Extended wear contact lens use

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Extended Wear Contact Lenses

Extended wear or continuous wear contact lenses are lenses that are worn overnight for continuous periods, normally of one to four weeks. Most extended wear lenses are worn continuously for up to a week. What distinguishes these lenses from other lenses is their high oxygen permeability.

What are the types of extended wear contact lenses?

Extended wear lenses have higher water content than other types of contact lenses. They are therefore classified according to their water content. They are classified into the following three types.

  • Higher water content lenses with water content of 70% to 80%. These lenses have the highest oxygen permeability but are less resistant to deposits and therefore get easily damaged.
  • Medium water content lenses with water content of 48% to 69%. These lenses are often the first choice in extended wear lenses.
  • Low water content lenses with water content of 38% to 45%. These are thin lenses and sometimes difficult to handle.

When are they used?

Extended wears contact lenses are favored by people who want to avoid the hassle of frequent removal or wearing of lenses. Such people could include those with naturally poor vision who are greatly handicapped without lenses or glasses. Groping in the night would be a big problem for them. They are also used by people, whose natural vision is not so poor, but prefer the convenience of extended wears. Extended wears are also used for cosmetic reasons.

What are the advantages of extended wear contacts?

  • Due to higher water content these lenses more easily conform to the shape of the cornea.
  • They have very high, almost 6 times oxygen permeability than other contacts. Given all things equal, chances of eye infections are less with these lenses.
  • Extended wears are very convenient especially for those with poor vision. This great convenience can be enjoyed by people who don’t want to handle lenses frequently.

What are the disadvantages of extended wears?

The convenience of extended wears comes with the inconvenience of more complications. The ideal extended wears must strike a balance between the convenience needs of the users and the safety needs demanded by practioners.

Some common complications are discomfort, dryness and dry eyes. These problems occur with other lenses also but their incidence is five times higher in extended contacts.

The reasons are obvious. Which are prolonged continuous wear, especially overnight wear, infrequent cleaning and reduced oxygen supply for long periods due to the cover provided by the lenses. Some organisms lodged under the lenses survive better in such conditions.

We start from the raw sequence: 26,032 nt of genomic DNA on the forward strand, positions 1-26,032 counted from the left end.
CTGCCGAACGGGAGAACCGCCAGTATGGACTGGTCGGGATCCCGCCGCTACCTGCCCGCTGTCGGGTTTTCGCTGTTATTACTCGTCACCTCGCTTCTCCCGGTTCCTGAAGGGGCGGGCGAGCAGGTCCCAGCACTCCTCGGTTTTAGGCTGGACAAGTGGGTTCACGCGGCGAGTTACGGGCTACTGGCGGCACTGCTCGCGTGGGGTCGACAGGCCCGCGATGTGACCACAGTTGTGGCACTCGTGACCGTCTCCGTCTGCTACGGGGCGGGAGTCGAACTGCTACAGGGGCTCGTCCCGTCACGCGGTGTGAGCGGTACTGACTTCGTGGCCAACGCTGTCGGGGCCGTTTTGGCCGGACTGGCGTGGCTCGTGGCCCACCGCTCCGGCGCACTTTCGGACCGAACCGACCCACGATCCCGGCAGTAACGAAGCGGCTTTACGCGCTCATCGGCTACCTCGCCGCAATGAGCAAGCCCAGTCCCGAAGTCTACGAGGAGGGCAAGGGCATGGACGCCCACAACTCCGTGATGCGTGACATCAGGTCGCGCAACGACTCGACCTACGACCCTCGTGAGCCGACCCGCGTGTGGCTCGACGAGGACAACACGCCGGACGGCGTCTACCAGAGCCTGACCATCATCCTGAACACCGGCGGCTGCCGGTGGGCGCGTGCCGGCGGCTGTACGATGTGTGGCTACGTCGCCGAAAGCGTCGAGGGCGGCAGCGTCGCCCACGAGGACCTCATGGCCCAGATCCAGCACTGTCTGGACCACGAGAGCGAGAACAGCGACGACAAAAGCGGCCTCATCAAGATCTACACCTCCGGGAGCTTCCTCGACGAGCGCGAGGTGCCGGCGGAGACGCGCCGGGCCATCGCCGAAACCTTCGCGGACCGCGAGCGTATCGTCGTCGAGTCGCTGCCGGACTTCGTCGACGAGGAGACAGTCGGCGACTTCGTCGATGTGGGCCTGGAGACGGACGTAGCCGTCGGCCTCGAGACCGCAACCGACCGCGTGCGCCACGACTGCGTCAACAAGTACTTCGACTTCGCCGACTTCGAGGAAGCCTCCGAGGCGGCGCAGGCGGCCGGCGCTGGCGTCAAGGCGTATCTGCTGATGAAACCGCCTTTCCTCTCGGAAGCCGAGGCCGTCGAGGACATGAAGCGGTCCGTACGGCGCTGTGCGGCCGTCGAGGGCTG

Initially they were approved for continuous wear up to two weeks. Approval for 30-day wear came shortly afterwards. But due to increasing complications, the approval was reduced to a week. Some practitioners went further and discouraged their patients from sleeping with extended contacts. The number of extended wear contact wearers went down.

Worn as they are, such complications with extended wears are unavoidable. Even the best of materials with the highest possible oxygen permeability will not be rid of these problems. At best the complications may be reduced.

What are the latest developments?

Disposable extended wears where the lenses are replaced every six or seven days were shown to be safer. These lenses reported fewer complications. A significant development was that fewer people discontinued extended wears. But disposable contacts did not lead to reduction in corneal ulcer cases.

Extended wears made from silicon hydrogel were introduced next. These lenses allow six times higher oxygen in to the cornea. In silicon-hydrogel lenses, higher water content increases oxygen permeability. The reverse is true in conventional soft contacts; higher water content causes lower permeability. Some practitioners began approving some brands, made from silicon hydrogel, for 30-day wear. Disposables were making a comeback.

To make these lenses safer still, improved lens designs and better cleaners and disinfectants are also being introduced.

What should I do to make extended wear safer?

  • Avoid smoke and swimming with lenses
  • Avoid sleeping with lenses if it is not too inconvenient
  • Immediately see a doctor if you have red or irritated eyes, reduced vision or any other discomfort
  • Follow your doctor’s instructions faithfully


Extended wear contact lenses offer great benefits. But they come with more complications. These are unavoidable but can be reduced. Improved materials, lens design and cleaners are being introduced. Meanwhile, you must strictly follow the doctor’s instructions about safety, usage and cleaning procedures.